Lesley Gore, Singer, died at 68

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rtgr5th6ytyuhykjitdfgrdthguybdrtgyrtSinger Lesley Gore died at age 68 on February 16, 2015 from lung cancer, she was also a songwriter, actress and activist. Born on the 2nd of May 1946 she has lived a full life, at the age of 16 in 1963, she recorded the pop hit “It’s My Party” and then other hits including “Judy’s Turn to Cry”, “You Don’t Own Me”, and “California Nights”.

The 1963 feminist anthem hit No. 2 on the Billboard pop singles chart and still feels good today.

“When I heard that song at the age of 17,” Gore said in a 2005 interview, “it felt like a humanist song to me. I could see a guy singing that to a young woman as easily as I could see a young woman singing it to her boyfriend or her father.”

Daughter of Ronny and Leo, she was born Lesley Sue Goldstein into a middle-class Jewish family in New York City and grew up in Tenafly, New Jersey.

Her father owned the Peter Pan swimsuit and underwear manufacturing company. As a child, she sang along to the latest hits in front of her bedroom mirror: “I slicked my hair back in a credible Elvis imitation,” she said.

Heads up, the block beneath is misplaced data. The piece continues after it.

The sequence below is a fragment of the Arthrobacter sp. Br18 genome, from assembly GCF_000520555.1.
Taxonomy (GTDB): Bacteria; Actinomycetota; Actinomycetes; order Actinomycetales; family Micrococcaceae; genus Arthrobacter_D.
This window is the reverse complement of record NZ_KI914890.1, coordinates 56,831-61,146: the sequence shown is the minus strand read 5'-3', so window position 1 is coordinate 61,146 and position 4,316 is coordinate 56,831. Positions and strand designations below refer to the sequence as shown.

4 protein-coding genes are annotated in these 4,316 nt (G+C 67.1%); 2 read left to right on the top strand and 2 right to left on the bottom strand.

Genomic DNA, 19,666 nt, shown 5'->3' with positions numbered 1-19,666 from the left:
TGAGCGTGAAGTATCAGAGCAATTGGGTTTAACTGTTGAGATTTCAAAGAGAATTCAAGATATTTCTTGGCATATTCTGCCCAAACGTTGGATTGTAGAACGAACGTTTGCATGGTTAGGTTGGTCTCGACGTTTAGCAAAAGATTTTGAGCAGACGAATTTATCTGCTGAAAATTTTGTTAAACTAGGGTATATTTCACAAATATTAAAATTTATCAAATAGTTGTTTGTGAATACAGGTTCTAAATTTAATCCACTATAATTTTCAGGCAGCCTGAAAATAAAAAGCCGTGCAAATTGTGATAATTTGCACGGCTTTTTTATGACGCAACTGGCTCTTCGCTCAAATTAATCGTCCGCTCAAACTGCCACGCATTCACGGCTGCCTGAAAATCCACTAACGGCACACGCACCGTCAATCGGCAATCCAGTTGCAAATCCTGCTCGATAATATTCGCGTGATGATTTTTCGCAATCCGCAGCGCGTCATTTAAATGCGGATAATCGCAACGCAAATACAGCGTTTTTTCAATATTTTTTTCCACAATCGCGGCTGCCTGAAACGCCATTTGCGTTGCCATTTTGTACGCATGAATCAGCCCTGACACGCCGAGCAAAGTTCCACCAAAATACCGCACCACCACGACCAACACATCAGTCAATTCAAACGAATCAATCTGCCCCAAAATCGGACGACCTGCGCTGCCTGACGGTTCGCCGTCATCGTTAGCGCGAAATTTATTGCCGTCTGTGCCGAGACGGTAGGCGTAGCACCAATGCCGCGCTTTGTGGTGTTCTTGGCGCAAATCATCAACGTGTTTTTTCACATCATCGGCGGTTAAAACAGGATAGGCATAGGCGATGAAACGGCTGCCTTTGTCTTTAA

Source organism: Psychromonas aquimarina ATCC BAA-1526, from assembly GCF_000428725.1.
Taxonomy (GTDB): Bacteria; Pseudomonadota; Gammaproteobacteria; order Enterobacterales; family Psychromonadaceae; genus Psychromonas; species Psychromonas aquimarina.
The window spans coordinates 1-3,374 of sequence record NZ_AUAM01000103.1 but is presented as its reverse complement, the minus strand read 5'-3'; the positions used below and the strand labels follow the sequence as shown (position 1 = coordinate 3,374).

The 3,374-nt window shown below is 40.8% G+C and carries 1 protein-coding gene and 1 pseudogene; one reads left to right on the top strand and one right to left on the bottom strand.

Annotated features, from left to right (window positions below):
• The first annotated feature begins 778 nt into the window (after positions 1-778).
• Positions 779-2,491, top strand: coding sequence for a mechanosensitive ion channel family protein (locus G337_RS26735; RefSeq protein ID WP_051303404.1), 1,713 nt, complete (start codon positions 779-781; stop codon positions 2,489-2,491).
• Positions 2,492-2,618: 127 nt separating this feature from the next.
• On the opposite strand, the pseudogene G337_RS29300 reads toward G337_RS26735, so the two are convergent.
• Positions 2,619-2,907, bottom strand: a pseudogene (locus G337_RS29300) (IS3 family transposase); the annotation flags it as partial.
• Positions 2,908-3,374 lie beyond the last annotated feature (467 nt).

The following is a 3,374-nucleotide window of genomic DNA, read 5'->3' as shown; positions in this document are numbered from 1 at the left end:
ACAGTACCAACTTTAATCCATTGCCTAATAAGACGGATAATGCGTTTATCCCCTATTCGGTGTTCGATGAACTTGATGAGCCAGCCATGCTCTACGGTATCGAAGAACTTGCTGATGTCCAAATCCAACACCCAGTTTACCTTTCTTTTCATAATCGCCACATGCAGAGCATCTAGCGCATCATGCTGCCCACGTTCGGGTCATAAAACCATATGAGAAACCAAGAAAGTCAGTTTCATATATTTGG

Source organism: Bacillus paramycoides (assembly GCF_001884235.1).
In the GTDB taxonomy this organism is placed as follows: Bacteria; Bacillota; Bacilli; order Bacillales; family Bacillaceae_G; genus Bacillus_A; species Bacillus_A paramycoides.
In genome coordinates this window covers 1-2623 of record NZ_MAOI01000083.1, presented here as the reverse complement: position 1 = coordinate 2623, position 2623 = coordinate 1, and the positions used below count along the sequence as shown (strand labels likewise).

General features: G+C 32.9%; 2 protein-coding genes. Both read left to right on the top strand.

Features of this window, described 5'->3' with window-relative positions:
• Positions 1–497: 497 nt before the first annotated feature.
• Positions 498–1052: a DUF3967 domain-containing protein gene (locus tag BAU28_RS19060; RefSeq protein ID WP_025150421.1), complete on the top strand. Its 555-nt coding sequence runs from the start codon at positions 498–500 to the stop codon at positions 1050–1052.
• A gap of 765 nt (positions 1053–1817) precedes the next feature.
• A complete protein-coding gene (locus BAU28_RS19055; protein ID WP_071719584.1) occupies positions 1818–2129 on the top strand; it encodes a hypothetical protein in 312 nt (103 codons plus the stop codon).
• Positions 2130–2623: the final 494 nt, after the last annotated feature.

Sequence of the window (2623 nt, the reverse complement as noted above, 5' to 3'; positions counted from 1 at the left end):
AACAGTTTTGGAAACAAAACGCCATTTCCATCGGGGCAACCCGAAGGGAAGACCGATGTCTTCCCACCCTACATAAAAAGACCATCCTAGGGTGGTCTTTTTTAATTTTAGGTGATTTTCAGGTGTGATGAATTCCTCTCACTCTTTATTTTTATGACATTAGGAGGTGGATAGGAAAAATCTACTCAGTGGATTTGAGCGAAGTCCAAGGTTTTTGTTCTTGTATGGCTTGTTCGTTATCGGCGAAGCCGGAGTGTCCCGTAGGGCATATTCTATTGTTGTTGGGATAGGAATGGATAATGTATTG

After graduating college in the late Sixties and staying largely out of the spotlight throughout the Seventies, Gore resurfaced in 1980 when “Out Here On My Own,” a song she co-wrote with her brother Michael for the Fame soundtrack, was nominated for a Best Original Song Academy Award; Michael Gore would instead end up winning the Oscar for his song “Fame.”

In 2005, she released “Ever Since”, her first album in 30 years, but was sure to revisit older hits in front of fans.

“If I’ve learned anything in this business,” she told the New York Times that year, “how stupid would it be not to do It’s My Party when people come to hear it?” She officially came out to the public when she hosted several episodes of the PBS series, In the Life, which dealt with gay and lesbian issues.

Lesley’s death may have come on quick, but her memory will live on for years to come.

“She was writing the story of her life,” Lois tells ‘Closer’ about a new stage show she was working on. “She would want to be remembered for the music and the play she was writing.”

While she kept a low profile in later years, working behind the scenes as a composer of songs like Fame’s Oscar-nominated “Out Here on My Own” (co-written with her brother, Michael), Lesley had a major coming-out party in 2005 when she announced she was a lesbian.

In 2004, she became a presenter of In the Life, a Public Broadcasting Service programme devoted to LGBT issues.

This was a tacit acknowledgment of her lesbianism, which, she subsequently said, had been evident to those around her for many years, if not to a wider public.

In 2012, Gore adapted You Don’t Own Me for a feminist campaign to persuade women to vote in the US presidential election.

 


 

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